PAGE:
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Tales of Academia

September 15, 2011 by Kiersi

Tales of fantasy academia seduce me because they sound so much less drab than the plain, sterile and generally emotionless education that I received. Harry Potter’s teen opera is legitimized by the uniqueness—or is it imagery, or all of the above?—of the environment and the setting.

Some kids getting together in a library is pretty boring. Some kids getting together in a magic library with magic books is totally awesome.

They also allow for more interesting character appearances than actually occur in real life. I suppose that’s because you’d have to be a little mad to teach young magicians or alchemists or dragon riders, and ol’ third grade Mrs. Fleebe probably wouldn’t have sought such a position.

Magic brings peril to fantasy school settings much more than that grade school a bit down the street. There are no asylums or dungeons or anything of that sort at Capitol Hill Elementary, unless you count a teacher’s lounge buzzing under fluorescent lights. Much less prone to chemical fires and ogre attacks.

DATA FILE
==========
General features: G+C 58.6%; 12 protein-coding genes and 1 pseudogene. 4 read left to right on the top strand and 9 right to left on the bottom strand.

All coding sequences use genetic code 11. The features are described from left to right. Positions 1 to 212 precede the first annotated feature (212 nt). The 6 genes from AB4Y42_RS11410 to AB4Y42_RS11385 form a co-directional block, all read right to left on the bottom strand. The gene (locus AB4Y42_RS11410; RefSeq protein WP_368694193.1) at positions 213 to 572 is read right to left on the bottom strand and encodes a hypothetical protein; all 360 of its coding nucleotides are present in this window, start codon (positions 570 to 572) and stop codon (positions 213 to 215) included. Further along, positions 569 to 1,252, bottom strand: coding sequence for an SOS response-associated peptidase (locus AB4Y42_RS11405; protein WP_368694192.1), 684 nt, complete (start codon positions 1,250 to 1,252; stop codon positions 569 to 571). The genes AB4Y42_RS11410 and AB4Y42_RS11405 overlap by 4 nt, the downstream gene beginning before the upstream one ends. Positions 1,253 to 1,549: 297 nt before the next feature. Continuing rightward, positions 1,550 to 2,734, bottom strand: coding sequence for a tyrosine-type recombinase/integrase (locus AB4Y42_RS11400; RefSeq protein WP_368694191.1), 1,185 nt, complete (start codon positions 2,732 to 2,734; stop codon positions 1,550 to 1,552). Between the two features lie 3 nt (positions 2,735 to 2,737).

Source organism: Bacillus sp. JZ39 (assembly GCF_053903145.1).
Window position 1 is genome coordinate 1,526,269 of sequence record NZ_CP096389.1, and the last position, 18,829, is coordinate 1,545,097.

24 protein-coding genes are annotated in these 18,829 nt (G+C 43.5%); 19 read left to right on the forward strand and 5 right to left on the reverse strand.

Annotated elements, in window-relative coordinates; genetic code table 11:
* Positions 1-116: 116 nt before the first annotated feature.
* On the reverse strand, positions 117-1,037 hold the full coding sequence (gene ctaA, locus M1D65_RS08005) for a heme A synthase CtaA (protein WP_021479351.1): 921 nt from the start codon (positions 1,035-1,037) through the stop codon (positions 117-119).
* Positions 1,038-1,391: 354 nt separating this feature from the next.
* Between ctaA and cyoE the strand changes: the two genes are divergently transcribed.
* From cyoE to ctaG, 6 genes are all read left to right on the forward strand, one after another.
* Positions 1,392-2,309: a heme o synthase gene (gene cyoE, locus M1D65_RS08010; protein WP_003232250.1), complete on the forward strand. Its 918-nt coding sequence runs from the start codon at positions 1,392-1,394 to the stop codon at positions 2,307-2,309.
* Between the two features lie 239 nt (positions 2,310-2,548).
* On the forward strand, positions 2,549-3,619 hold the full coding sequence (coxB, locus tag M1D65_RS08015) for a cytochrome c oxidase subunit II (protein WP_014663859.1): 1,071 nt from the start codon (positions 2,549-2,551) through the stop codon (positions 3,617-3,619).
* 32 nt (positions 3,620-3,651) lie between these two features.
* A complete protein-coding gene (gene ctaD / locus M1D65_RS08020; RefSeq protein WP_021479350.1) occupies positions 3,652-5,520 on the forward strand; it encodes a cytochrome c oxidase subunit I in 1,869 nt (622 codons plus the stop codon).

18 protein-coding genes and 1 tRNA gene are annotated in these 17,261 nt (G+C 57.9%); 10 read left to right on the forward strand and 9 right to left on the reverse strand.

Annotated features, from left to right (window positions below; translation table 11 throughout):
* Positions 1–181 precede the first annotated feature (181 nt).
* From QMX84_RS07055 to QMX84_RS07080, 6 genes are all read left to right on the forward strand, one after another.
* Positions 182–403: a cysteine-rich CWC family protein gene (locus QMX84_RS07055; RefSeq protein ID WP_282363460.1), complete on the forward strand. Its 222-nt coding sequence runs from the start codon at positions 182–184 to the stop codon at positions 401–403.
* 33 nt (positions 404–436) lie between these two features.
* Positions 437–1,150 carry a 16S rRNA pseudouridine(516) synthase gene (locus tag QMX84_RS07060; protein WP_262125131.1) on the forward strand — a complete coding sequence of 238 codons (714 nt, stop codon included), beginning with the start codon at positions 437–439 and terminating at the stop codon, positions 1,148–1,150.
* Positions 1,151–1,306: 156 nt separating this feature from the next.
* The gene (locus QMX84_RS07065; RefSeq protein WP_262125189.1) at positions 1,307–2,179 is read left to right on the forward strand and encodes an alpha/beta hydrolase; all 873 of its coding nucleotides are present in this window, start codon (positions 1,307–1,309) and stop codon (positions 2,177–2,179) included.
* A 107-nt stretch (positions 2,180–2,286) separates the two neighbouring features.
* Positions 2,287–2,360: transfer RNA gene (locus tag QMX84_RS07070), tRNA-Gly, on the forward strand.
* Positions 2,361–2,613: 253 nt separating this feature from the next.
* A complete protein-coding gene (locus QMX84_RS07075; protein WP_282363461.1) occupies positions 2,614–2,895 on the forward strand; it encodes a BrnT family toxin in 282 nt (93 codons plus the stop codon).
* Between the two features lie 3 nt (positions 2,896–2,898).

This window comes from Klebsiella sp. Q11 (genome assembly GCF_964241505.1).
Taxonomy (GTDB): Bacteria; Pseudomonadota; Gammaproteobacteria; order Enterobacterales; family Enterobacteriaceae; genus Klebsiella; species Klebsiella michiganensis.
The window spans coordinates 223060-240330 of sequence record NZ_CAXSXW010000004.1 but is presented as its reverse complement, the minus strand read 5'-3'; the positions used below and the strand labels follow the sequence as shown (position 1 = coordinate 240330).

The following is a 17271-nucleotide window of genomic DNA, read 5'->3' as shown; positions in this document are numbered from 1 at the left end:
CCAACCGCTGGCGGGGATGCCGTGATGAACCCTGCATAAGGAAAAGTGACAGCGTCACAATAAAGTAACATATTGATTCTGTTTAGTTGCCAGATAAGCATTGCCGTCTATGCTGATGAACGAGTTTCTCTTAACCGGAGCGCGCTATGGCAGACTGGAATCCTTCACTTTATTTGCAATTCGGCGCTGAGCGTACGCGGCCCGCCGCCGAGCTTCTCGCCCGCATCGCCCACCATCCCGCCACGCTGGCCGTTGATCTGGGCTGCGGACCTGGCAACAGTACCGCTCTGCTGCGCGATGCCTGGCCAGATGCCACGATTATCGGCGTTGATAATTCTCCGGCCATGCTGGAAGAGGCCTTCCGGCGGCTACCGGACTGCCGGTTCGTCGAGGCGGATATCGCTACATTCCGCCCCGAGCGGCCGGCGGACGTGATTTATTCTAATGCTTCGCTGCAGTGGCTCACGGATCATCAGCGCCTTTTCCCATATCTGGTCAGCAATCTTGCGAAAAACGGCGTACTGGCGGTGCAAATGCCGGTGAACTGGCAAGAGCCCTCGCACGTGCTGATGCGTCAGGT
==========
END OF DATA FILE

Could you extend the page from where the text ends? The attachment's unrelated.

3 Comments »

  1. I think that a lot of the drama of education is buried beneath the surface — in a variety of different places. It’s in the high cost of tuition, it’s in the struggle between the ideal education and the pragmatic one most students receive. It’s in the ways that students fail (or succeed) to get all they can from any given text.

    Or, rather, I think that the battles of college life are tiny, and are fought daily — by both students and professors. Tiny battles. Who wins, who loses — that’s harder to say.

    • Kiersi says:

      The tuition drama you mention is an interesting one. It played a big part of the book I just finished reading, “The Name of the Wind.” Since we have free public school in the U.S. (and I went to college with scholarships and parental funding) I hadn’t even considered the drama of tuition.

      And like you say, learning is full of drama in and of itself, isn’t it?

  2. […] in crafting an exciting story. I touched on this before when discussing the allure and power of the academic setting, such as in Harry Potter or The Name of the […]

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